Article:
Using multiple layers being the scenes to keep editing simple
Layers are a very useful and sometimes a fundamental part of editing. In most editors, when you adjust the brightness, contrast, tint, sharpeness, etc. of your image, this is directly applied to your image when you release the slider (see the section entitled, "Dynamic Editing").
In some editors, including Sagelight, many of the changes you make are applied to your image later. This is where layers find a lot of their power.
Definition of a Layer
A layer is a way to store multiple changes to your image without applying it to your image. You can also specify that you only want to change parts of the image but not all of it (i.e. mask data). Layers allow you to perform multiple actions on your image in realtime and see the results without touching the actual image data.
This is very handy, because you can have a brightness layer, a contrast layer, a tint layer, and so-forth. Layers are in order. So, if you have a sequence Brightness->Contrast->Tint, you can then change the Contast layer and the tint layer (being underneath the Contrast Layer) will be re-applied instantly based on the the new contrast.
You can then change the Tint or Brightness layers. The basic rule is that any layer that is changed, the layers beneath that layer will change as if the above layer (and the layers above it that are applied together) is the editied image.
As much as layers are a powerful tool in editors, manually editing layers is sometimes tedious and hard to understand.
Sagelight's Layer Technology: How Sagelight Uses Layers
Sagelight is designed to perform most of what you can do by manually editing layers very easily, automatically, and transparently -- much more easily than with standard layers, without ever seeing or dealing with the layer itself.
As discussed in the section, "Dynamic Masking", Sagelight uses many layers in the Quick Edit Mode and Pro Quick Edit Mode (aka Kayak Mode) to allow you to dynamically change your image in many ways. The Pro Quick Edit Mode, for example, can use up to 20 layers simultaneously, allowing you to make over 50 types of changes to your image without applying it to your image until your ready. Once the changes are applied to the image, only one change is made, rather than changing your entire image for every slider movement or button press.
An example of flexible layer usage in Sagelight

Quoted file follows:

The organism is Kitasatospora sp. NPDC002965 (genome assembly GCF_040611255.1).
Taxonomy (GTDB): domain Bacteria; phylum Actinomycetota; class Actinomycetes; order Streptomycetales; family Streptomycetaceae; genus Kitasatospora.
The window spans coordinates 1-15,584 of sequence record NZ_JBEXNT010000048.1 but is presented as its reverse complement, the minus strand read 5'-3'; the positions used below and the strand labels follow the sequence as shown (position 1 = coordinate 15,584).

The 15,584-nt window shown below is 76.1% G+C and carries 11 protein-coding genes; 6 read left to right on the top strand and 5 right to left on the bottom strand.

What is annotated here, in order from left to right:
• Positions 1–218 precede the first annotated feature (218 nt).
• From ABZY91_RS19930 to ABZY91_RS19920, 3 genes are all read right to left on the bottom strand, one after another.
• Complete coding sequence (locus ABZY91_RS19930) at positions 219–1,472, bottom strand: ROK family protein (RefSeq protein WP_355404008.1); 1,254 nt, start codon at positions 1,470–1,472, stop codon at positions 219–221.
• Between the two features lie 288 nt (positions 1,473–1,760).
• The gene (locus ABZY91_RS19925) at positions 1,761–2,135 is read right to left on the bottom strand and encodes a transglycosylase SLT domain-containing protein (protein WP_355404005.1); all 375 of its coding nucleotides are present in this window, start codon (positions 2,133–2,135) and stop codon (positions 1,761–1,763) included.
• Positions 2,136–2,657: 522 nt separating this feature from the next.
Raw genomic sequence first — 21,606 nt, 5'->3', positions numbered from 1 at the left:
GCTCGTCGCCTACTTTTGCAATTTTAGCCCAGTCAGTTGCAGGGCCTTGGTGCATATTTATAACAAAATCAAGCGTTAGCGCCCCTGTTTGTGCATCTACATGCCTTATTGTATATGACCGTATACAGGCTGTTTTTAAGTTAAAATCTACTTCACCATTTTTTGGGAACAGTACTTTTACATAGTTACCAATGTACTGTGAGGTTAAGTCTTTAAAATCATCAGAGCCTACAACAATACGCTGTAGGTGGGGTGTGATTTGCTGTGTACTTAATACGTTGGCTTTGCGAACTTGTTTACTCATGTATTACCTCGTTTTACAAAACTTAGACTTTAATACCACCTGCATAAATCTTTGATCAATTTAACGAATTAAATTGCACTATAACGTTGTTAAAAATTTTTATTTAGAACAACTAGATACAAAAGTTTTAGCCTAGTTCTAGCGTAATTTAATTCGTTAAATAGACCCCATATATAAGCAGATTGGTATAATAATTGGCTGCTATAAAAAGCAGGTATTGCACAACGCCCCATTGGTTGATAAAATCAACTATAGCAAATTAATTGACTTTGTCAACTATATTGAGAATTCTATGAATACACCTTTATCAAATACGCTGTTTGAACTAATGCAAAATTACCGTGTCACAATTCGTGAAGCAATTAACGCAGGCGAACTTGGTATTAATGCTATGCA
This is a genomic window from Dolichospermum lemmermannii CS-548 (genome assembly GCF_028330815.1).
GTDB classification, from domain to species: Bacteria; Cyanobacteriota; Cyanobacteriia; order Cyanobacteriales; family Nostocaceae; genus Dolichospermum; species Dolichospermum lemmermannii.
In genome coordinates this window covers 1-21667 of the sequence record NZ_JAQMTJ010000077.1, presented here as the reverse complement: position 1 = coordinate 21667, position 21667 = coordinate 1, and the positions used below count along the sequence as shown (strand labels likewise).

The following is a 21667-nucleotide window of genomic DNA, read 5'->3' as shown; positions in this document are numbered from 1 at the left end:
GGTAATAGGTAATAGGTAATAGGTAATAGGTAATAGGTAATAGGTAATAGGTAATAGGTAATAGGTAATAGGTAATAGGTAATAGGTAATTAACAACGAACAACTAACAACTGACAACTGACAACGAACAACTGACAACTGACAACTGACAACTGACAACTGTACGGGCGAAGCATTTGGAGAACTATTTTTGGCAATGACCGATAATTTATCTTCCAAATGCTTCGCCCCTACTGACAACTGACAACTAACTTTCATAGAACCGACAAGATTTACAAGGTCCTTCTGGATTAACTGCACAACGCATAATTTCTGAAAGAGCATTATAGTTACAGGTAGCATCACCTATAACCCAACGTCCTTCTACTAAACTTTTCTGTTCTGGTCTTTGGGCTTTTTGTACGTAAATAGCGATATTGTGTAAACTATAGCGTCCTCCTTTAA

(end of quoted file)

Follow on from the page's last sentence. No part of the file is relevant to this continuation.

Sagelight also uses layers invisibly in many other functions. The Photo Filter / Gradient is a good example. In editors where you need to create a mask layer to add a gradient, you need to do the following:
Create the mask by hand (through some gradient tool)
Exit the mask editing function and then adjust your image through some tint or brightness controls.
The problem is that you can't change the mask while you're changing your image. You either have to start over or just accept the result because it's just too much work to change it. This can lead to work that is acceptable but not optimal.
As with many Sagelight functions, the Tone Blender you to simultaneously adjust the mask and the tonal changes to the image at the same time. This also works in the Quick Edit Mode for general masking.
This gives you much more control. You don't have to accept the results based on just one mask action. This is because it's easy to controls independently where the Tone Blender manipulates at least 3 different layes. The Quick Edit Mode and Pro Quick Edit Mode can work with over 20 layers simultaneously; you can mask the results and control all layers through the same mask.
Behind the scenes, Sagelight is using many layers to help you with the toning, contrast, and other functions, to keep it powerful and easy, as well as keeping the image quality very high.
Sagelight uses dynamic layers in many functions, such as the Photo Filter, Vignette, Smart Light, Quick Edit Mode, Pro Quick Edit Mode, Vintage, Brush and Masking modes, etc.
While the idea of layers itself is not new technology, Sagelight has taken the concept of layers to a high level to make editing powerful while keeping the advanced details invisible to the user.